Marking 20 years
of bold journalism,
reader supported.
Rights + Justice

Residential Schools, Good Intentions and the Road to Hell

The claim that the architects of the system meant well is a dangerous, destructive lie. We should all denounce it.

Ryan Turnbull 3 Aug 2021The Conversation

Ryan Turnbull is a PhD candidate in theology and religion at the University of Birmingham. He is a lay minister in the Diocese of Rupert’s Land in Manitoba and Ontario. This article originally appeared in the Conversation Canada.

As Canadians are once again confronted by the genocidal reality of Indian Residential Schools, some continue to ward off this painful history and legacy through the magical invocation of “good intentions.”

Last week, Father Rhéal Forest was banned from speaking publicly by the Archdiocese of St. Boniface in Winnipeg after remarks to parishioners where he said that every residential school student he had met had loved it.

He went on to minimize the harms of the system by suggesting that many of those who complained of abuse were lying, and that if there was abuse, it was by the night watchmen, not the clergy.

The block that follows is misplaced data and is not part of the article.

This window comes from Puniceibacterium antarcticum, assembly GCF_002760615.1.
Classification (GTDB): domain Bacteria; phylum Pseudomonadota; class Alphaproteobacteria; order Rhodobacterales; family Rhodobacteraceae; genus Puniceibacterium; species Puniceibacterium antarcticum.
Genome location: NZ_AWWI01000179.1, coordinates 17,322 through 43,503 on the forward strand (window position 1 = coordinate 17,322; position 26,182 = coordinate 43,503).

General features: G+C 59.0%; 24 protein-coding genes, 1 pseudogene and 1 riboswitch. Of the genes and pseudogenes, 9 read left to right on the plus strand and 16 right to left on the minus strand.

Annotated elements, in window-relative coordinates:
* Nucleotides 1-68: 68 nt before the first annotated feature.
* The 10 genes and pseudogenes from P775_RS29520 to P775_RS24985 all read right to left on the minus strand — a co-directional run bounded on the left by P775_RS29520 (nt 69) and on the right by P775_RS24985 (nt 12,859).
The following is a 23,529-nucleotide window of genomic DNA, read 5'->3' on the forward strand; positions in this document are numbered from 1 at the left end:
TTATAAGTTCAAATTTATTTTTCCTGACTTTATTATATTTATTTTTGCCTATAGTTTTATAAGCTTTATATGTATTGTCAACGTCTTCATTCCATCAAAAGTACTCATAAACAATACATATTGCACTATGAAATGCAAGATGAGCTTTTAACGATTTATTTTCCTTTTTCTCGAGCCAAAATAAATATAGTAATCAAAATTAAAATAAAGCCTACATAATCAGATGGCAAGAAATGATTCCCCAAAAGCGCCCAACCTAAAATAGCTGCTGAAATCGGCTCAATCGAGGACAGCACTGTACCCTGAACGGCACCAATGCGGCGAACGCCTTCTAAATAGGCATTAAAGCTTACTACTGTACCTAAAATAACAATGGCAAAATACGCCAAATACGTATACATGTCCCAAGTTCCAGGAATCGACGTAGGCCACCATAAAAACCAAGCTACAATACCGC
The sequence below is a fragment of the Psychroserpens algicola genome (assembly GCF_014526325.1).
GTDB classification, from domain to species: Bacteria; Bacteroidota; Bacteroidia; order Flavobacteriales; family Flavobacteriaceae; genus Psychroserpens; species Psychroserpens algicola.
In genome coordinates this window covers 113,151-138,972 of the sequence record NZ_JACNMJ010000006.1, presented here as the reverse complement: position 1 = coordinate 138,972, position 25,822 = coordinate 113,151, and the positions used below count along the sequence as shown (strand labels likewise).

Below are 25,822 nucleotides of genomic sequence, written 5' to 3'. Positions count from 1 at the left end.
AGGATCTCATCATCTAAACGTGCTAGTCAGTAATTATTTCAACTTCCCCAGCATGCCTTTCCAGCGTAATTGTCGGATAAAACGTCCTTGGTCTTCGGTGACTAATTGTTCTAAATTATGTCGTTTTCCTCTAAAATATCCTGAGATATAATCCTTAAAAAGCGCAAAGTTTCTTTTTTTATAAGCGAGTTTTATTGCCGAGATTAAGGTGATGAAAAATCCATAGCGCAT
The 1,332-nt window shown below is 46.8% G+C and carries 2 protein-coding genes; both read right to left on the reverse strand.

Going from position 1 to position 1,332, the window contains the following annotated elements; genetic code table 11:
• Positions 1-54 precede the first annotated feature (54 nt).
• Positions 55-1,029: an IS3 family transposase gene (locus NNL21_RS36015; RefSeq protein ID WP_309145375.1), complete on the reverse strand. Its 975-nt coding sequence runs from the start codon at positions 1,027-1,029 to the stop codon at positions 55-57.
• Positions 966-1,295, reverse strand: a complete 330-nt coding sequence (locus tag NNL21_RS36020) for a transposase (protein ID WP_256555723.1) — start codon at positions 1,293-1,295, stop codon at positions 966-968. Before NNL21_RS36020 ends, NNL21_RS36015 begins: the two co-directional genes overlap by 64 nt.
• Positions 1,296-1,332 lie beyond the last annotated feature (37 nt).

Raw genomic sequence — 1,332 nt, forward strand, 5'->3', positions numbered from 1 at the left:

But Forest is not alone in minimizing the harms of the residential school system. From "Christian theologians to senators to premiers to Indigenous Affairs ministers, variations on the myth of “good intentions” are invoked as a tool against the truth about residential schools.

The Truth and Reconciliation Commission reports are clear. The express intent of residential school system was to “civilize” Indigenous children and assimilate them into society.

As a model for the residential school system, the 1879 Davin Report recommended the Carlisle Indian Industrial School. Its architect, Richard H. Pratt, described his philosophy as “kill the Indian, save the man.”

First Nations had initially negotiated the provision of a school on every reserve in the numbered treaties.

But what they envisioned was a system of local schooling, overseen by the community, something along the lines of a “big teaching wigwam,” to use the term of Ojibwa Chief Shingwauk.

That vision was not to be realized. Both the church and the state saw education as a means of assimilation.

Roman Catholic Bishop Vital-Justin Grandin was a champion of the residential school system. “To become civilized they should be taken with the consent of their parents and made to lead a life different from their parents and cause them to forget the customs, habits and language of their ancestors,” he wrote.

While some Indigenous people were indeed interested in receiving English or French education, they were not agreeing to have their own culture and language erased.

What drove Grandin to advocate such an assimilationist vision of education?